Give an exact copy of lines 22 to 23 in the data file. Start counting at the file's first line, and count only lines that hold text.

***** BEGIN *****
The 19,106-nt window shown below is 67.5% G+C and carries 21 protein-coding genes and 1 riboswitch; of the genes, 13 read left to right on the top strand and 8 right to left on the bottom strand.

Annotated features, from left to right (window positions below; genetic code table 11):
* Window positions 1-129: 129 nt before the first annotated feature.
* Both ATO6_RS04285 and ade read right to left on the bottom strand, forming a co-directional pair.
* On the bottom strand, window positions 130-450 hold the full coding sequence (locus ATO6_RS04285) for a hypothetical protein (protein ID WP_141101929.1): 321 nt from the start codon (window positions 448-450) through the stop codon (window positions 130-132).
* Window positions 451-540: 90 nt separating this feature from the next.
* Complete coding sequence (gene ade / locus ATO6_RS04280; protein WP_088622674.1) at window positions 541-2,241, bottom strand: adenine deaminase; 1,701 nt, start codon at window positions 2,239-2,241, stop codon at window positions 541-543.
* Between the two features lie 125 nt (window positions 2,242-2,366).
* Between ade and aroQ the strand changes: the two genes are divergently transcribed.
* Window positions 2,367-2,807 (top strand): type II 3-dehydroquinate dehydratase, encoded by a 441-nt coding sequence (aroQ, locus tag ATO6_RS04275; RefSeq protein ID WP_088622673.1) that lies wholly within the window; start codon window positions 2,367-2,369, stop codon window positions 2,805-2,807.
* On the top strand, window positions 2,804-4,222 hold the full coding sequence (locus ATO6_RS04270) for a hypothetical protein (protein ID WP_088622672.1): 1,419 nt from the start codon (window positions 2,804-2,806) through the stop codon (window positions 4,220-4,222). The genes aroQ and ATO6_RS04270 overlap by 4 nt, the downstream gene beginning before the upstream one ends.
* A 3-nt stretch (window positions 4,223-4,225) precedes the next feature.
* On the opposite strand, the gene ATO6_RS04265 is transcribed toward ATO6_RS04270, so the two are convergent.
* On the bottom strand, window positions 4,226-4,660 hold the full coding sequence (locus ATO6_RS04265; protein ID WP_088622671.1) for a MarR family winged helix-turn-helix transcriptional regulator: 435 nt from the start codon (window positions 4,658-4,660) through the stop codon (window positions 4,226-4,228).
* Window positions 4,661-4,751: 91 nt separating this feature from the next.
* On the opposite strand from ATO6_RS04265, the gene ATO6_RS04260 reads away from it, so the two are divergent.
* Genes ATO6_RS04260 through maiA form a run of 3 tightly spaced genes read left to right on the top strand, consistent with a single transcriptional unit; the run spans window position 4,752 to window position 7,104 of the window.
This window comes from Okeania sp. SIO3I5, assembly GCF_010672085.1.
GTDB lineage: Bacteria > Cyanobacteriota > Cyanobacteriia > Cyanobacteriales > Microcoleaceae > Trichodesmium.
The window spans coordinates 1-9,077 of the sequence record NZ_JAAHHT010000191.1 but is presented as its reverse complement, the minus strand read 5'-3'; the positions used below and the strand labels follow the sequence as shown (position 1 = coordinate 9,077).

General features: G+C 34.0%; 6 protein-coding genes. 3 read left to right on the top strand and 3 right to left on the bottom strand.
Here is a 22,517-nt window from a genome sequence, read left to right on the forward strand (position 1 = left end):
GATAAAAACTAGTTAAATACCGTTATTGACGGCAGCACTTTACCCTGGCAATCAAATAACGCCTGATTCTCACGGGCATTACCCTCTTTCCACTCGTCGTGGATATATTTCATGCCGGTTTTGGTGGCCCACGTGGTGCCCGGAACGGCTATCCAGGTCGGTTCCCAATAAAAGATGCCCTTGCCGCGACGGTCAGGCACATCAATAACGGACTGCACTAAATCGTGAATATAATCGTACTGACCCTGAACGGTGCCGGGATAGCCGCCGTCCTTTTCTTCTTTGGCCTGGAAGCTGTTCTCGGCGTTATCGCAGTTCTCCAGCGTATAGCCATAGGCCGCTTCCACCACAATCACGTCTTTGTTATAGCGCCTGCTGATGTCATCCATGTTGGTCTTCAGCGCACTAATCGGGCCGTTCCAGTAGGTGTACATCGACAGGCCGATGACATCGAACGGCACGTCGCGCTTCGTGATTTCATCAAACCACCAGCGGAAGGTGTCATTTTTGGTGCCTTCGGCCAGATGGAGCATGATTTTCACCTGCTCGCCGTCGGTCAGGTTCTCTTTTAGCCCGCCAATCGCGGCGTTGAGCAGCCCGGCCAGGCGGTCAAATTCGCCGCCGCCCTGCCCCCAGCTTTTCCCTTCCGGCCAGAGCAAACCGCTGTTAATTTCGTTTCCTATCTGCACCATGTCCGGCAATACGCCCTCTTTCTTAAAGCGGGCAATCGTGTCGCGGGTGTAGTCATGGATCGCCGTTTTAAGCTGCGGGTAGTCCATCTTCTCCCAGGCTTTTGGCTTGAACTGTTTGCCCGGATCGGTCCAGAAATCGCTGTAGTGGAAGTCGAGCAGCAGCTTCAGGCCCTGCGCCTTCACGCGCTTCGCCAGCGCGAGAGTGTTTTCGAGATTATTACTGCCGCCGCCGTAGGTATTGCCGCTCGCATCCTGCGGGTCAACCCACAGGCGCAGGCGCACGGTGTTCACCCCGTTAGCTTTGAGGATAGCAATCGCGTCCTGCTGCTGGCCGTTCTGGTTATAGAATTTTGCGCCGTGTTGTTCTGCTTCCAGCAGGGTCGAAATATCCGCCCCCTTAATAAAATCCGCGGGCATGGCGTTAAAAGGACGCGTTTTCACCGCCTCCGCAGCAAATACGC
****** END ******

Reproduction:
Here is a 22,517-nt window from a genome sequence, read left to right on the forward strand (position 1 = left end):
GATAAAAACTAGTTAAATACCGTTATTGACGGCAGCACTTTACCCTGGCAATCAAATAACGCCTGATTCTCACGGGCATTACCCTCTTTCCACTCGTCGTGGATATATTTCATGCCGGTTTTGGTGGCCCACGTGGTGCCCGGAACGGCTATCCAGGTCGGTTCCCAATAAAAGATGCCCTTGCCGCGACGGTCAGGCACATCAATAACGGACTGCACTAAATCGTGAATATAATCGTACTGACCCTGAACGGTGCCGGGATAGCCGCCGTCCTTTTCTTCTTTGGCCTGGAAGCTGTTCTCGGCGTTATCGCAGTTCTCCAGCGTATAGCCATAGGCCGCTTCCACCACAATCACGTCTTTGTTATAGCGCCTGCTGATGTCATCCATGTTGGTCTTCAGCGCACTAATCGGGCCGTTCCAGTAGGTGTACATCGACAGGCCGATGACATCGAACGGCACGTCGCGCTTCGTGATTTCATCAAACCACCAGCGGAAGGTGTCATTTTTGGTGCCTTCGGCCAGATGGAGCATGATTTTCACCTGCTCGCCGTCGGTCAGGTTCTCTTTTAGCCCGCCAATCGCGGCGTTGAGCAGCCCGGCCAGGCGGTCAAATTCGCCGCCGCCCTGCCCCCAGCTTTTCCCTTCCGGCCAGAGCAAACCGCTGTTAATTTCGTTTCCTATCTGCACCATGTCCGGCAATACGCCCTCTTTCTTAAAGCGGGCAATCGTGTCGCGGGTGTAGTCATGGATCGCCGTTTTAAGCTGCGGGTAGTCCATCTTCTCCCAGGCTTTTGGCTTGAACTGTTTGCCCGGATCGGTCCAGAAATCGCTGTAGTGGAAGTCGAGCAGCAGCTTCAGGCCCTGCGCCTTCACGCGCTTCGCCAGCGCGAGAGTGTTTTCGAGATTATTACTGCCGCCGCCGTAGGTATTGCCGCTCGCATCCTGCGGGTCAACCCACAGGCGCAGGCGCACGGTGTTCACCCCGTTAGCTTTGAGGATAGCAATCGCGTCCTGCTGCTGGCCGTTCTGGTTATAGAATTTTGCGCCGTGTTGTTCTGCTTCCAGCAGGGTCGAAATATCCGCCCCCTTAATAAAATCCGCGGGCATGGCGTTAAAAGGACGCGTTTTCACCGCCTCCGCAGCAAATACGC